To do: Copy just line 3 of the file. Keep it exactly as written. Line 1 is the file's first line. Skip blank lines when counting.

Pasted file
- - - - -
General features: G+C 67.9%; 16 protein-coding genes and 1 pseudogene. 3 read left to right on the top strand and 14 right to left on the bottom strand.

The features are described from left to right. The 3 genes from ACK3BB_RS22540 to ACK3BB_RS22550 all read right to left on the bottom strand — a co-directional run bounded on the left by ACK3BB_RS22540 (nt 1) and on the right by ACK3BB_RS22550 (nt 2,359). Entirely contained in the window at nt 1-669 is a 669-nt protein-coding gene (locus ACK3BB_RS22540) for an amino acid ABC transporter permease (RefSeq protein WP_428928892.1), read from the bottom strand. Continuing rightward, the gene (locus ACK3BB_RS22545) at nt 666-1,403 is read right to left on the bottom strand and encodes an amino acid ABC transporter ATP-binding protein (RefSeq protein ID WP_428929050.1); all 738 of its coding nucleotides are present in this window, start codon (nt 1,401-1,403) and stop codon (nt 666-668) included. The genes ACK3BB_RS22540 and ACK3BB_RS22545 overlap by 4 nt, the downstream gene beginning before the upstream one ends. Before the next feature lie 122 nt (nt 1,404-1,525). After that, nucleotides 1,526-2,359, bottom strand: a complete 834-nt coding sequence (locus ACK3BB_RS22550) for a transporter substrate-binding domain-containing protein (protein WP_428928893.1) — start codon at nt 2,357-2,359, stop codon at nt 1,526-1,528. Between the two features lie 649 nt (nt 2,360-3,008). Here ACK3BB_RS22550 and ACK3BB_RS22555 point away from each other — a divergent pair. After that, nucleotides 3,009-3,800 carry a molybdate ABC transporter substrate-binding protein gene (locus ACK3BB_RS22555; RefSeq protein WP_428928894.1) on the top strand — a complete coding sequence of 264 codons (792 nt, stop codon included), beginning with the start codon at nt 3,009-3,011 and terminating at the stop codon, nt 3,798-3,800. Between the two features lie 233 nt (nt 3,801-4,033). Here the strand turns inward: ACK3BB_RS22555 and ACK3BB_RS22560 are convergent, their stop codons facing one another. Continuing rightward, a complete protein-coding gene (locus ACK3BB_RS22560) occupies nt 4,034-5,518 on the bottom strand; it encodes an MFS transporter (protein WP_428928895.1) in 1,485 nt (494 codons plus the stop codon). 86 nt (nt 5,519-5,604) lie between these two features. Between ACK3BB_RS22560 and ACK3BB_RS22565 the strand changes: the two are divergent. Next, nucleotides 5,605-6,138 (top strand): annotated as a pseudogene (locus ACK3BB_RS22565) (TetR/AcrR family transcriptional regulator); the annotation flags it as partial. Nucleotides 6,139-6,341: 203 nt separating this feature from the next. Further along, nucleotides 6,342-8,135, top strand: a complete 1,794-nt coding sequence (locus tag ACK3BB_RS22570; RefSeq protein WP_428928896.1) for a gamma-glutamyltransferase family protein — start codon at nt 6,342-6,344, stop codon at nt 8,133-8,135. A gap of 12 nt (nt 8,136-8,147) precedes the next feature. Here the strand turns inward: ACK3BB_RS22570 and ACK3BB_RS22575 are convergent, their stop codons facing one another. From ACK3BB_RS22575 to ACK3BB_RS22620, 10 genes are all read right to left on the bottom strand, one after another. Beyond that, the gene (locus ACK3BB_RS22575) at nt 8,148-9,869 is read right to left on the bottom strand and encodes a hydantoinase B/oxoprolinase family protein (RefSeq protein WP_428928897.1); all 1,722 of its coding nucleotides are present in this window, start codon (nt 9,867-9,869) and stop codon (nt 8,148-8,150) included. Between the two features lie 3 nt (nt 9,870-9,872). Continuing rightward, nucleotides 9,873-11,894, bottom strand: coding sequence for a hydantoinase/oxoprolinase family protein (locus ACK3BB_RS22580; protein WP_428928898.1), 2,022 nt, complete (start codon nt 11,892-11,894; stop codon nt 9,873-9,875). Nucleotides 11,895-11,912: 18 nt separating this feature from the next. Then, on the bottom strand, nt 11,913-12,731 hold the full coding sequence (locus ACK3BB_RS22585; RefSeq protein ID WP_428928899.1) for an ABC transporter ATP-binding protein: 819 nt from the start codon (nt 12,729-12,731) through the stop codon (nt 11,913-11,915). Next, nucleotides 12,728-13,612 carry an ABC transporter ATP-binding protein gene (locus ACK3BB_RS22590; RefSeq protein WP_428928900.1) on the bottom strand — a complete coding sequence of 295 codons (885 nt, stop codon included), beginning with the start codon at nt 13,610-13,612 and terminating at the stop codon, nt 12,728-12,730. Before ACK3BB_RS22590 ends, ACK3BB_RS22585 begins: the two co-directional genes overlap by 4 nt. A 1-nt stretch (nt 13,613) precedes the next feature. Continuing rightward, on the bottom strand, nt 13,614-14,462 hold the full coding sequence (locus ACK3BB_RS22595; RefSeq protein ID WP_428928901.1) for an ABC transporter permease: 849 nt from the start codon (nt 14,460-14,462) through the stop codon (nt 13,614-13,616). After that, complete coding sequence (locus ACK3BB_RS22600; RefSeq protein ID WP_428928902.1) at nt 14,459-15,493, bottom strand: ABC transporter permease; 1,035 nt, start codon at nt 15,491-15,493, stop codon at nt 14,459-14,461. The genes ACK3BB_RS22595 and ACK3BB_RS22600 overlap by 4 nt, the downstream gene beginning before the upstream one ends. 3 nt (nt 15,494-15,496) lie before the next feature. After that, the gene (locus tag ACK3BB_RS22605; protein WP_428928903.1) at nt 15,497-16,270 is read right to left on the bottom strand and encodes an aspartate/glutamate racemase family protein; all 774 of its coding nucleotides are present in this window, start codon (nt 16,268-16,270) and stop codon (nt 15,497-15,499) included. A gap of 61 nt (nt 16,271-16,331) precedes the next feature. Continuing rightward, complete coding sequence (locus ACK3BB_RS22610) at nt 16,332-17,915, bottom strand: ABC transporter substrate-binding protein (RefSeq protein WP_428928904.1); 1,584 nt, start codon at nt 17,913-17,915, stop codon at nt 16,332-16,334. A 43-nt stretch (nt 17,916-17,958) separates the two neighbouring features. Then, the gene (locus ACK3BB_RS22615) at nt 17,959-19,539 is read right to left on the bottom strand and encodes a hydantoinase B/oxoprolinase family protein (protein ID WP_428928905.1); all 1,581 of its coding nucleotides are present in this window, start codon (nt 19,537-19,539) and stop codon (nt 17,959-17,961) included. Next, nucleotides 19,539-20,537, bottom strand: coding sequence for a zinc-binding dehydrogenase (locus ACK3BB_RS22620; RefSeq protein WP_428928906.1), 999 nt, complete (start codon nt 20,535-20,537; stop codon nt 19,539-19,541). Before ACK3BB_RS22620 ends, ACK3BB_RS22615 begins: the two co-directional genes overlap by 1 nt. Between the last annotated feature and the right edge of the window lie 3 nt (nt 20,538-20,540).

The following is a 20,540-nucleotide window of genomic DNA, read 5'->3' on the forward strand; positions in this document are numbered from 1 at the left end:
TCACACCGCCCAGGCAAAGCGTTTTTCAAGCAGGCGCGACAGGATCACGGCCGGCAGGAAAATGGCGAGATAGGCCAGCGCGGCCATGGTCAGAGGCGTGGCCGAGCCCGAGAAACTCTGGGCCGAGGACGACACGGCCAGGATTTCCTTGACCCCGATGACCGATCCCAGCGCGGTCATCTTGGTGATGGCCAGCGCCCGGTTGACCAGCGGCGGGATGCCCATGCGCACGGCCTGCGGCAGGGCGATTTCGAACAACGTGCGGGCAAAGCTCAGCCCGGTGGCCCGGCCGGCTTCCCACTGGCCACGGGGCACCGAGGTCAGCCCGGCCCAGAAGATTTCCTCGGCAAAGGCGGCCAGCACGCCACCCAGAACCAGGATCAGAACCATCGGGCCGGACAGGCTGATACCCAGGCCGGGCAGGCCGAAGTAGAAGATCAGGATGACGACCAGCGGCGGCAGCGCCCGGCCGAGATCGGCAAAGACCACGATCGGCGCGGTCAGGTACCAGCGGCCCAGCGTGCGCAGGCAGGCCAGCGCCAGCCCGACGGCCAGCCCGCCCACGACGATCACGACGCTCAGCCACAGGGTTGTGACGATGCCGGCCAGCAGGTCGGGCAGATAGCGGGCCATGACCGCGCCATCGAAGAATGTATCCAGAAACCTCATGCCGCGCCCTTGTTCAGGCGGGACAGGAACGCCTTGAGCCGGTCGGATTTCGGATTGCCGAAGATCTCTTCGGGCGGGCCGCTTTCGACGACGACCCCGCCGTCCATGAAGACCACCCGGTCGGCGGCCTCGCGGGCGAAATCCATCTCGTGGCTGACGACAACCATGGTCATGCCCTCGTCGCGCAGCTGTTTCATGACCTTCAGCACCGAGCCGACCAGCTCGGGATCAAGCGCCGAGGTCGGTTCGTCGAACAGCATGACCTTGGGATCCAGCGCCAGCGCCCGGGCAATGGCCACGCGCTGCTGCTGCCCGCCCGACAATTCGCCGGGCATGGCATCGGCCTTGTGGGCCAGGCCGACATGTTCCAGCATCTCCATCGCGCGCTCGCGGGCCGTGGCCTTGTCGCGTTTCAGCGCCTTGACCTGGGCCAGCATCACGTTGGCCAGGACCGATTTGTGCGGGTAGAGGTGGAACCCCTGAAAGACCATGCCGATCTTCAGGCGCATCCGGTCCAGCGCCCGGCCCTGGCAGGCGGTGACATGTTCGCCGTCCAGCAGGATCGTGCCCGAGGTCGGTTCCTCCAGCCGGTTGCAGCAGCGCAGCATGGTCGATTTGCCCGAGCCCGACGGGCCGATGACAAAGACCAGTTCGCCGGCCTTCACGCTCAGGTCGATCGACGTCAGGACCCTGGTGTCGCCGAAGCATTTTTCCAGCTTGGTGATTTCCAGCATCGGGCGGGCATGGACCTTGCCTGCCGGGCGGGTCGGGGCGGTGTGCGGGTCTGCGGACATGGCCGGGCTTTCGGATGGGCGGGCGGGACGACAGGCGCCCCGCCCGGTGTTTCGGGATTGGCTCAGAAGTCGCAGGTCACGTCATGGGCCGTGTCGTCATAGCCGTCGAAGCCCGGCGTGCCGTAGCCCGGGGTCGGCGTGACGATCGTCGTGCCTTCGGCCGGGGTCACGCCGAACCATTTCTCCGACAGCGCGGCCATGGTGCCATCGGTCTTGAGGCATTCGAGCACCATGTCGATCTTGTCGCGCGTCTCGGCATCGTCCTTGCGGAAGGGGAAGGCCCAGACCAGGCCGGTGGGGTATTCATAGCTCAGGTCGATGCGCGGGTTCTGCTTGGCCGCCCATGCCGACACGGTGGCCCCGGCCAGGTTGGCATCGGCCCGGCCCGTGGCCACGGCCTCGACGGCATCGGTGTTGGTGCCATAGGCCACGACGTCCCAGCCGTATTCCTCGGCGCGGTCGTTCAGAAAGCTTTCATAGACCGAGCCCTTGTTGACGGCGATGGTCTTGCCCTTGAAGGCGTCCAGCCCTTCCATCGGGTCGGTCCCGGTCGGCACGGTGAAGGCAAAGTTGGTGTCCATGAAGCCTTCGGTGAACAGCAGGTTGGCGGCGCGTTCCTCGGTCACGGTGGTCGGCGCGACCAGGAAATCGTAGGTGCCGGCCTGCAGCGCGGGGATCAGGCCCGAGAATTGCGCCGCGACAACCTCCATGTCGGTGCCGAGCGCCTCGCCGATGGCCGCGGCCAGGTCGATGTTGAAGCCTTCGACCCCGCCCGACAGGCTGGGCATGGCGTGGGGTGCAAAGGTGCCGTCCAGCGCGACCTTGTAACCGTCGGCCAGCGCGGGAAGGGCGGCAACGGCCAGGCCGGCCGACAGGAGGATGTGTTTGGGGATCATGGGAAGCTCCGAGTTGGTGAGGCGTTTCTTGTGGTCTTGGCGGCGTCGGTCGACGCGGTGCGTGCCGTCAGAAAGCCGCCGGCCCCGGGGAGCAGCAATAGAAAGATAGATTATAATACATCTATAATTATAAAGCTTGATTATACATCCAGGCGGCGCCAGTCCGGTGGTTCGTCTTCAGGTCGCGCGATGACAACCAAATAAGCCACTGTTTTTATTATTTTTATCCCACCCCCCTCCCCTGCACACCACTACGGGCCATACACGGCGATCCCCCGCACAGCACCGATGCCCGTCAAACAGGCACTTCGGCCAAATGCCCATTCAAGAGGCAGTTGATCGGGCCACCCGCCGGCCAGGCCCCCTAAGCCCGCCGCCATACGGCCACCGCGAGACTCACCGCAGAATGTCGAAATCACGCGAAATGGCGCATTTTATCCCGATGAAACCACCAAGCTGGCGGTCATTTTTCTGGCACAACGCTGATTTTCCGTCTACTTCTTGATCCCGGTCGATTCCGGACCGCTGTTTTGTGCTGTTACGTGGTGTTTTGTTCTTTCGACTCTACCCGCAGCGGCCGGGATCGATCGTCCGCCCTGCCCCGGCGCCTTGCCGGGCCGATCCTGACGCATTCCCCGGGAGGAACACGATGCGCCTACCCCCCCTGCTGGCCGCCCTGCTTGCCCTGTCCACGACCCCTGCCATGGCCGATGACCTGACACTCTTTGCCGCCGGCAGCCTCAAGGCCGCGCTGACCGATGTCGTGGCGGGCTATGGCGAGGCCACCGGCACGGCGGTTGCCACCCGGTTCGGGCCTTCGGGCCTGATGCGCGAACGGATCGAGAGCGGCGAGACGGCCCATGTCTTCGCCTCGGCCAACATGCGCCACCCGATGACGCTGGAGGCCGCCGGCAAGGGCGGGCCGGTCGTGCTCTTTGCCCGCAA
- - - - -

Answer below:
The following is a 20,540-nucleotide window of genomic DNA, read 5'->3' on the forward strand; positions in this document are numbered from 1 at the left end: